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By: Per Friis Knudsen

In my last article, I went into depth with a specific species; and I’ll do the same again. However, this time around, it is from a different aspect. We will continue our journey with the species of ash by looking into the future of this species.

A quick recap from last month’s article: Ash (Fraxinus) consistent of up to 65 mostly deciduous species worldwide. It is mainly found in Europe and North America, but it can also be found in some parts of Asia and similar species exists in the Pacific regions. It has this wonderful helicopter seed that can be transported a great distance by wind which is just one of the many characteristics of ash. But ash is having a tough time and the species is fighting a terrible battle to survive for generations to come. There are two main reasons for this battle. 


The Emerald Enemy 

In North America, the Emerald Ash Borer (Agrilus planipennis) somehow immigrated from regions in North-East Asia (China and Russia) back in the 90’s or earlier. Most likely, it was hidden or stocked in imported wood packaging material. It is estimated that Emerald Ash Borers have killed tens of millions of trees alone in the US and in the early 2000’s, it was found in Eastern Europe, where it is expected to spread to Northern- and Central Europe by 2030’s.  

It is a wood-boring beetle, and the larvae is the cause of the problem. It is a picky little bugger that feeds on the sugar tissues under the bark (also called phloem). Here, the beetle lay its egg and the larvae eat or attack the sugar tissue on the inner bark. This prevents the transport of nutrients and water from the trunk up into the tree. It quite simply cuts off the food supply for the tree and the crown start to die already within the first year of an attack. The lower branches follow soon after. Ash trees that are attacked by the Emerald Ash Borer will typically die within 3 years.  

How can we fight the little bugger? 

Different countries have tried to employ different measures to stop the infections of the Emerald Ash Borer. Knowing that a beetle can fly but not very long, the spread is mainly human as we act by unintentionally transporting this destructive pest in ash products such as branches, logs, wood chips and firewood. Shipments of ash logs with bark are now regulated when they come out of quarantined areas. Many years ago, China banned all import of ash logs. Instead, ash logs are often sold into Vietnamese sawmills in great volume, where sawn lumber is then exported into China. The US has quarantined the areas or states where affected trees are found. Transporting of firewood out of the quarantined areas is illegal and they have road signs trying to remind the population about this in similar style to a speed limit sign.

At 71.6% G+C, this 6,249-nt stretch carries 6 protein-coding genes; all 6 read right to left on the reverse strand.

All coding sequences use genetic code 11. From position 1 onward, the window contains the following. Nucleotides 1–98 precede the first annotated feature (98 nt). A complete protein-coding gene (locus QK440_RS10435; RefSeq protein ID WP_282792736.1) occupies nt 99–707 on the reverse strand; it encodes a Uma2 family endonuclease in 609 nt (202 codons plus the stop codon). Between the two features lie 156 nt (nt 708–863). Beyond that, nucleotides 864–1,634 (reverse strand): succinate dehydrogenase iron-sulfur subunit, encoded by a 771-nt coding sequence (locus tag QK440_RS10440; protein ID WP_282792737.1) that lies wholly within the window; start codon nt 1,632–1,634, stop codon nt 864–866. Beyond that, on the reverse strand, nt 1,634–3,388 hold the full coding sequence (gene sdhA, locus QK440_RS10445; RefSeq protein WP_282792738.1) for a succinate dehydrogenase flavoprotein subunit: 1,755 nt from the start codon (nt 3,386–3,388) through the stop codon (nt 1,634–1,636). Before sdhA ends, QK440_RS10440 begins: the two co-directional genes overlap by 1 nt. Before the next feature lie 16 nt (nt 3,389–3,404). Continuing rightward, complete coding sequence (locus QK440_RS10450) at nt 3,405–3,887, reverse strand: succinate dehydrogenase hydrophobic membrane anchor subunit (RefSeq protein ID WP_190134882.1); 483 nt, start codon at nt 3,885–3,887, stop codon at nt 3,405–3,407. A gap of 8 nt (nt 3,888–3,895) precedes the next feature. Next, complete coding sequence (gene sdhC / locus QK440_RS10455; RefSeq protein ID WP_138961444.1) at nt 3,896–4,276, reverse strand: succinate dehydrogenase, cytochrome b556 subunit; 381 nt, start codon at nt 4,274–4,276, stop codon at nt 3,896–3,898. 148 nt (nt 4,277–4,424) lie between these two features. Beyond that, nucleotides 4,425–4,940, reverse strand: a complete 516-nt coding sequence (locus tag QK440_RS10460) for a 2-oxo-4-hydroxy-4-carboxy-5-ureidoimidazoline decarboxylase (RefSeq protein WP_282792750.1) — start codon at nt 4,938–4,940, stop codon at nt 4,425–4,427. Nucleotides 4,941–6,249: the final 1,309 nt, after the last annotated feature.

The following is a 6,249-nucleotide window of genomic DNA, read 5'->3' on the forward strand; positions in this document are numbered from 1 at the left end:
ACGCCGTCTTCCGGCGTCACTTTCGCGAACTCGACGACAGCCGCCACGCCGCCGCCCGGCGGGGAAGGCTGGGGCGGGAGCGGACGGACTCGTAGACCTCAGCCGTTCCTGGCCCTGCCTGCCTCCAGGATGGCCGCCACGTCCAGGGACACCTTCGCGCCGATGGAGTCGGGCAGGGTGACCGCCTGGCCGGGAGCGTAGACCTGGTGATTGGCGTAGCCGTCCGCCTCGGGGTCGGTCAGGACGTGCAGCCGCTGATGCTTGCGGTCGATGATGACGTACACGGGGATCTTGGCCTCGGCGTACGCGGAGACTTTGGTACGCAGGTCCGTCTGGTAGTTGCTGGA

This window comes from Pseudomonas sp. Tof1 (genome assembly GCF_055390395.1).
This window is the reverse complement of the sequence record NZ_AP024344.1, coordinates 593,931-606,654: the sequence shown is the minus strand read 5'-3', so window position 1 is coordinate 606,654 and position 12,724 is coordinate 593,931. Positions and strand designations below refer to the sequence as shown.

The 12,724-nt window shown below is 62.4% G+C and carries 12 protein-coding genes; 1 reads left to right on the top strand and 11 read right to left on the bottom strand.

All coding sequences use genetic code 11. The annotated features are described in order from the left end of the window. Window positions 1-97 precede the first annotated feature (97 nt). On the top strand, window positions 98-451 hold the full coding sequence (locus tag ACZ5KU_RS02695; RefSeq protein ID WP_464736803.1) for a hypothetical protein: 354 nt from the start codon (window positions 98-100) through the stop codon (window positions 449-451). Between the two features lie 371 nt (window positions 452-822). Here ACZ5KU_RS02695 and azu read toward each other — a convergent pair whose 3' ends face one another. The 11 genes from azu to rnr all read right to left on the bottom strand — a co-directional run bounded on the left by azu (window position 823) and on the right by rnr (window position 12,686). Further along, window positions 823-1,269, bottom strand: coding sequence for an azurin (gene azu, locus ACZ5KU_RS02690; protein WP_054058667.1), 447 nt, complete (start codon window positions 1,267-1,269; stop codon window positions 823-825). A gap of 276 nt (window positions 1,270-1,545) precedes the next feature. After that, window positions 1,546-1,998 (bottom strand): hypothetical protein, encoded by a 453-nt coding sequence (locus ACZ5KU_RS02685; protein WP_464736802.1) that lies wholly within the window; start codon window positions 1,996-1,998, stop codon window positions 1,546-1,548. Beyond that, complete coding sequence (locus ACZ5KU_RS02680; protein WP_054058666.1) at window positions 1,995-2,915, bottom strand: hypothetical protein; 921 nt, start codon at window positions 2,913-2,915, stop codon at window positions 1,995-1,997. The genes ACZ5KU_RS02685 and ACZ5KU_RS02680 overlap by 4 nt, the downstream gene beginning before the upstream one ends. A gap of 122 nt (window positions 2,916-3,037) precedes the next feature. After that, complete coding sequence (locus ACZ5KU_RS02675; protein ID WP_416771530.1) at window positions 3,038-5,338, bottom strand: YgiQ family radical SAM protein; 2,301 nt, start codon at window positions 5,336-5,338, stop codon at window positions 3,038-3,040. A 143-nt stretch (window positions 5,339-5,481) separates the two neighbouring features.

In my research to this article, I have read that federal regulators and researchers are pursuing a different strategy to stop the Emerald Ash Borer: biological control. Scientists think that tiny parasitic wasps, which prey on Emerald Ash Borers in their native range, hold the key to curbing this invasive species. I hope to hear good news on their effort in near future. 



Ash Death 

More recently, we have the Ash Death as I call it. This occurs in European Ash (Fraxinus excelsior) and is fungi infection (Chalara fraxinea or Hymenoscyphus pseudoalbidus) that causes the death of some ash trees. It started in 2005/2006 in Eastern Europe and a few years later it had spread like an epidemic to most of Europe. It is likely spread by wind but also from imported plants. It is a chronical disease where the trees rot from inside, lose it leaves and the crown dieback. I have visited forests in Denmark where my father showed me how he could lay down a small ash tree with his bare hands, because it was dead on the inside already. It quite simply snapped like a twig. 

It wasn’t until 2009, there was a breakthrough by researchers in Switzerland who found the fungus trace on leaf litter on the forest floor and with the help of DNA-testing, they found a connection to the infected ash trees. These fungi attacks work a bit like an influenza-virus for us human. The fungus does not necessarily kill the tree by itself but weaken the immune system and other diseases can and will attack the tree and end its days. From first indications of chalara fraxinea fungus attack, it will take more or less 5 years until the tree dies. It has also been proven that younger trees are more prone to attacks than old mature trees as older trees seem to be stronger and more resistent.

Tough odds

The bottom line is that these combinations of Emerald Ash Borer and fungi attacks can possibly wipe out the ash species completely. There is currently no effective cure on how to handle this situation. What I know is that most forest owners try to cut any tree that show symptoms of ash death, but it does not solve the problem because the spread lives and grows on leaf litter on the forest floor. Like that wasn’t enough problems for our beloved ash, I was taught by forester Kai Boisen that young ash trees have a dangerous start on life because deer loves to eat the tiny little tree sprouts. It is their favorite snack. To me, it is comparable to how the turtles lay egg in the beach sand and only 1 in 1,000 survive into adulthood.


Danish Example

I am very inspired by this Danish forester, who makes small videos from Danish forests. In this video, he shows what effect the Ash Death has on the trees and how easily they dissolve. I think it is a good video; however, it is in Danish, but it shows some good examples about our topic for this article.


I hope the breeding program enforced across Europe will result in resistance trees, the fungus will die out and re-establish our dear ash forest again. 

Global timber